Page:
Saturday, November 06, 2004

Enlightenment's unfinished project

I am concerned to correct a certain misconception which might arise from my choice of title for this blog, and from some of the posts I’ve made to it.

As for its literal meaning, I noted in my inaugural post that the title Dem Wahren, Schönen, Guten is a German phrase which makes use of three abstract nouns: das Wahre, ‘the true’, das Schöne, ‘the beautiful’, and das Gute, ‘the good’. It puts these nouns into the dative case (the das becomes dem, the –e endings become –en endings). The dative is used in German to mean ‘to’ or ‘for’ or ‘for the sake of’. For example, a German writer would devote a book to her parents simply by writing ‘my parents’ in the dative form: meinen Eltern. Another prominent example is the inscription on the Reichstag, the parliament building in Berlin. It reads Dem deutschen Volke, ‘For the German people’.

But the misunderstanding I want to anticipate is not a linguistic one. Rather I am concerned that the title and the tenor of some of the posts, particularly where I speak of Kant and Hegel in an approving light, might give a one-sided impression of the philosophical position I would adhere to. Both the title and those references are to be taken in a rhetorical sense. I think particularly of the title as a response to certain prevalent characteristics of our so-called “post-modern” era, with its idolisation of democracy as it exists (as against what it would be, if one day it were to live up to its concept), its “everyone is entitled to their opinion” relativism, which betrays truth and the people in the name of the people. The critique of enlightenment rationality, itself a piece of enlightenment, has been put in the service of an apology for irrationalism. By devoting my blog to the good, the true and the beautiful I do not mean to go back on that critique and to make a Platonic statements about the existence of certain supra-historical categories that would answer to those descriptions. Rather I seek to put up a reminder that we have to start from enlightenment, the pursuit of reason, before we can recognise the value and function of its critique.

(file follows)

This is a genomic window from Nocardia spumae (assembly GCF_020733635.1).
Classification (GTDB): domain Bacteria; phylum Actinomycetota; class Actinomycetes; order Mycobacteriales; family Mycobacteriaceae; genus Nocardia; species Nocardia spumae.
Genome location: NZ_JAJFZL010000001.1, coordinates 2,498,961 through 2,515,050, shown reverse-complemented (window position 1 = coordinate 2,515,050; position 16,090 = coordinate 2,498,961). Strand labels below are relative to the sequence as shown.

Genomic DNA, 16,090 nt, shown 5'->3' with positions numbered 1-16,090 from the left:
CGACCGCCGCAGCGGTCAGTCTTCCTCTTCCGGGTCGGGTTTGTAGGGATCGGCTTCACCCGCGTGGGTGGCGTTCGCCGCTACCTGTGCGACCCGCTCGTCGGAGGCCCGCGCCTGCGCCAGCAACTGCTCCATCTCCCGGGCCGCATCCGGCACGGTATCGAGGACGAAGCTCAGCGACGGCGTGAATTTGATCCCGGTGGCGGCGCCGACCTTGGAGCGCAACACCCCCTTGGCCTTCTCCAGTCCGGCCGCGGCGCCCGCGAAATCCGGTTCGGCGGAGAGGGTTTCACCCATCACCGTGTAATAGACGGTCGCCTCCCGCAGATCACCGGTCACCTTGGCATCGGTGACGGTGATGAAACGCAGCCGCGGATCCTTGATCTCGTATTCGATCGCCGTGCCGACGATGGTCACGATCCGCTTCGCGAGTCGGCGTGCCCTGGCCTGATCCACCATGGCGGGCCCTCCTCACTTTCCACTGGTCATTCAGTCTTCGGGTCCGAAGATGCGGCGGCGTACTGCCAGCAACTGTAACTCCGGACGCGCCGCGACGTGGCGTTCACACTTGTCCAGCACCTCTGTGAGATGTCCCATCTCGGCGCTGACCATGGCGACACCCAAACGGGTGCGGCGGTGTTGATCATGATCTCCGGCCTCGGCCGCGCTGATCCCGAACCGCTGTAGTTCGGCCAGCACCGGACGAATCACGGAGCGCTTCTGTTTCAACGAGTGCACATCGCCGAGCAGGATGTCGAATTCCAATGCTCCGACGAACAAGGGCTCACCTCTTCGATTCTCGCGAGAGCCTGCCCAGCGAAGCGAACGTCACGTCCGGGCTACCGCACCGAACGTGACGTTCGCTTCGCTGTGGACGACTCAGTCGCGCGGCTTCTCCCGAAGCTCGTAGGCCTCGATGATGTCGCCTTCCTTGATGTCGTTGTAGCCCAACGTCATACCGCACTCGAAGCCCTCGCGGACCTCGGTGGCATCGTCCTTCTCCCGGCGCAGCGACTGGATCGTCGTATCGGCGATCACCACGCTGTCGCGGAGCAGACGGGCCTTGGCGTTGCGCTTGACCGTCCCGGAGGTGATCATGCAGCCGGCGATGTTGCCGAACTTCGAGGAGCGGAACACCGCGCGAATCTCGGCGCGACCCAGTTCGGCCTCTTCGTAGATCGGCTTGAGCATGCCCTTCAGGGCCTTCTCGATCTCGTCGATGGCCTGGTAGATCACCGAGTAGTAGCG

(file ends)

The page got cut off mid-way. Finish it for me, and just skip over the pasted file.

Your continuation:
In Australia (and, I would venture, in the United States) we never had a strong enlightenment tradition such as thrived in France and Germany. There it was always clear that the critique of enlightenment meant its self-reflection. Here we started by throwing out the baby before swallowing the bath-water.

The great philosophies of radical enlightenment demand thorough critique. But we need to approach them, following Walter Benjamin's line, as lovingly as a cannibal spicing a baby.

Good old-fashioned enlightenment still has a lot to offer us.

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